This article appeared in the August 2017 issue of Club Life.
The Club Law article published in August 2015 considered some of the risks for clubs relating to gaming machine advertising. This included a brief consideration of the limited circumstances in which a club may send promotional material containing gaming machine advertising to a member of the club. This article considers the issue in further detail.
Overview of the legal requirements
The Gaming Machines Act prohibits clubs from publishing or causing to be published any gaming machine advertising. The definition of gaming machine advertising is very broad and includes any publicity that promotes the playing of gaming machines on the premises of a club.
However, the Gaming Machines Regulation contains an exception to the gaming machine advertising prohibition. In effect, a club cannot send any promotional material containing gaming machine advertising to a member of the club, unless:
- the member has expressly consented to receiving the promotional material and that consent has not been withdrawn;
- the promotional material contains a statement to the effect that player activity statements are available on request in accordance with the Gaming Machines Regulation;
- the promotional material contains a problem gambling notice in accordance with the Gaming Machines Regulation;
- the promotional material contains a statement to the effect that the member may at any time withdraw his or her consent to receiving any further promotional material;
- the promotional material includes information or advertising apart from gaming machine advertising;
- the club keeps a written record of the member’s consent to receiving the promotional material; and
- the member is not a participant in a self-exclusion scheme with the club.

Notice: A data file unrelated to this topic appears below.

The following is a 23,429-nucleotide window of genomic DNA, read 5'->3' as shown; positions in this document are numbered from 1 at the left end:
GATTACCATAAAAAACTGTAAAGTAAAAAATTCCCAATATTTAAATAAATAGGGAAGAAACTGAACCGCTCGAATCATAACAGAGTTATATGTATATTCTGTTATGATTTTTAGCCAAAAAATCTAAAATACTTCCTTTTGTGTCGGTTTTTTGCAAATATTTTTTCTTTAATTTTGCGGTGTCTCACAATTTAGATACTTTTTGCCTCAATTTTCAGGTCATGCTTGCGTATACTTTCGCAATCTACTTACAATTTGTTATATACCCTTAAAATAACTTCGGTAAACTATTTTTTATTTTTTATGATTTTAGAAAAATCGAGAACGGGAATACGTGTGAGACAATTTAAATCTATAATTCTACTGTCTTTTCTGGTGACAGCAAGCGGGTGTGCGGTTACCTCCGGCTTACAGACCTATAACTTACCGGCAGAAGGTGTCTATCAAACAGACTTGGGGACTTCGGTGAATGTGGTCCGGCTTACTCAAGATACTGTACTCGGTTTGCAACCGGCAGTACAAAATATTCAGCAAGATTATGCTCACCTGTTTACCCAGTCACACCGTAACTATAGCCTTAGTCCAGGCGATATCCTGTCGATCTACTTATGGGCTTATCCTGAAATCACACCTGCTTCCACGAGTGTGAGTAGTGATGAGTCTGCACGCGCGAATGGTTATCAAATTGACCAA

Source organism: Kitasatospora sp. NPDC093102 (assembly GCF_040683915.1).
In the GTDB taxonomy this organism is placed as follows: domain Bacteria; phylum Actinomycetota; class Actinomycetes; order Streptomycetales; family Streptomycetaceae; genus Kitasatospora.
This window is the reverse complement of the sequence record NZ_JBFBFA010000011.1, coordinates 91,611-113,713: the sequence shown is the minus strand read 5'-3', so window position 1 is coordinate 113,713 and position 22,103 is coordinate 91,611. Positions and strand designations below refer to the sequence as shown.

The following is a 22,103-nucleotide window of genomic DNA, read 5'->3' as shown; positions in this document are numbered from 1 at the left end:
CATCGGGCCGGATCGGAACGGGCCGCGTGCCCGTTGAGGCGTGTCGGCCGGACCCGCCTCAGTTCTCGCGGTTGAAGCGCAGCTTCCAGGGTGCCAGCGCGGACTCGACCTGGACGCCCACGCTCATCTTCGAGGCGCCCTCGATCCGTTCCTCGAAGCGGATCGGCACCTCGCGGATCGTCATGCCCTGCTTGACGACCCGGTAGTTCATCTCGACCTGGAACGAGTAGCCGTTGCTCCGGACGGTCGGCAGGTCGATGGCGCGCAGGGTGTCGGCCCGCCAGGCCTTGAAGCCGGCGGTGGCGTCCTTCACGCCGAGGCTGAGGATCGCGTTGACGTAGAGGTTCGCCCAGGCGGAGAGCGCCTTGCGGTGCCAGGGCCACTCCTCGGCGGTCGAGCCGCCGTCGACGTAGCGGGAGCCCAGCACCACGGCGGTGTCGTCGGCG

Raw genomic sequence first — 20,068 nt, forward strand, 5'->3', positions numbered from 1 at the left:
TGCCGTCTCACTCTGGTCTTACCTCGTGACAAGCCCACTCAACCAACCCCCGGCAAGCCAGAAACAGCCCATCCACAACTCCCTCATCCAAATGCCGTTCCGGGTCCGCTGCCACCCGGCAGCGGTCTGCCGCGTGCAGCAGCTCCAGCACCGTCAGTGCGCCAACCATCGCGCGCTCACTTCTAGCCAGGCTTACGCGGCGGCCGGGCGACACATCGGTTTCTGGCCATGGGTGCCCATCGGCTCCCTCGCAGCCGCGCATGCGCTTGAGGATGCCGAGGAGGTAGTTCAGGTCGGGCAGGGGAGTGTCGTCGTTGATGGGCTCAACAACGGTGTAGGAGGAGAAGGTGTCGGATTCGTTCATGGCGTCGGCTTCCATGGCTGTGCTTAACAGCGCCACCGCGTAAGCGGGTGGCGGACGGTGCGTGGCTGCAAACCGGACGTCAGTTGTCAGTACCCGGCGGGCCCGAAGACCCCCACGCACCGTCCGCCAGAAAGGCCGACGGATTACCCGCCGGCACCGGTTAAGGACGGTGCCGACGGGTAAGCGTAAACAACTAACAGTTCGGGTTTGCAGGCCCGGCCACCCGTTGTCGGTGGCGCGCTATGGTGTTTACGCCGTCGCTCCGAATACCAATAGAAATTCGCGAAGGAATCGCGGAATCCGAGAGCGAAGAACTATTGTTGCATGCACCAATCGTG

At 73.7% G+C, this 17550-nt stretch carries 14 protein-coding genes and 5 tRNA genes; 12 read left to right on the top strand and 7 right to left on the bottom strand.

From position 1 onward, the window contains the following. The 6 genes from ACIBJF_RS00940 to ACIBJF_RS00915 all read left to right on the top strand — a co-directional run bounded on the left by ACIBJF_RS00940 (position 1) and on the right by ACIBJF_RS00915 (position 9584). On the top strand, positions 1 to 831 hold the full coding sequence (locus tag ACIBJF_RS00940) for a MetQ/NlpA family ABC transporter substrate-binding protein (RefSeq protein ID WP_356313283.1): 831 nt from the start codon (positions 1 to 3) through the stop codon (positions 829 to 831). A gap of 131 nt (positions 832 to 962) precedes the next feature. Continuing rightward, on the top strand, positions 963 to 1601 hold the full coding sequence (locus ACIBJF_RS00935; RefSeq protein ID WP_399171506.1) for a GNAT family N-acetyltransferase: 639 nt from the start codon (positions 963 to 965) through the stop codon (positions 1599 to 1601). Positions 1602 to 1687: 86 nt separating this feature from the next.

Providing a club complies with the above listed requirements, the club can send the promotional material to the member electronically or by post.
Express consent to receiving promotional material
It is common for clubs to ask what is required for a member to give their express consent.
Express consent requires a member of the club to “opt in” to receiving promotional material containing gaming machine advertising. This requires the member to take a positive step to provide their express consent. For example, a member may give their express consent by signing a statement that they agree to receive the promotional material or by ticking a box on the club membership form saying the member agrees to receive the promotional material.
A club cannot obtain a member’s express consent by requiring the member to “opt out” of receiving promotional material, or by pre-checking a consent box on a form signed by a member. For example, a club cannot require members to tick a box to confirm they do not give their express consent and a club cannot create an electronic membership form that contains a default setting whereby the consent box is automatically ticked (that is, the member must not be required to remove the tick from the consent box).
A member may withdraw their express consent at any time. If a member does not withdraw their express consent, the consent of the member will remain valid until the end of the member’s current membership period. This requires the club to obtain a member’s express consent each time the member renews his or her membership with the club. For example, if a member has applied for a five-year membership period, the club will be required to obtain the member’s express consent again at the end of the five year membership period (unless the member withdraws his or her express consent in this period).
A club cannot send any promotional material to a member after the member has withdrawn their express consent or (if the member has not withdrawn their consent) after the member’s current membership period ends. In these circumstances, the club must reobtain the member’s express consent.
A word of caution
A club must strictly comply with the requirements of the Gaming Machines Act and Gaming Machines Regulations in respect of gaming machine advertising. A failure to comply with the advertising requirements is an offence. Each offence carries a maximum penalty of $11,000.
Accordingly, clubs should exercise a great deal of caution before sending any promotional material containing gaming machine advertising to a member of the club. In this regard, this article is only intended to provide clubs with a broad overview of the exception in the Gaming Machines Regulation. Clubs should not take this article as legal advice. Clubs should seek formal legal advice in respect of any matter considered in this article.
For more information contact Bruce Gotterson on email@example.com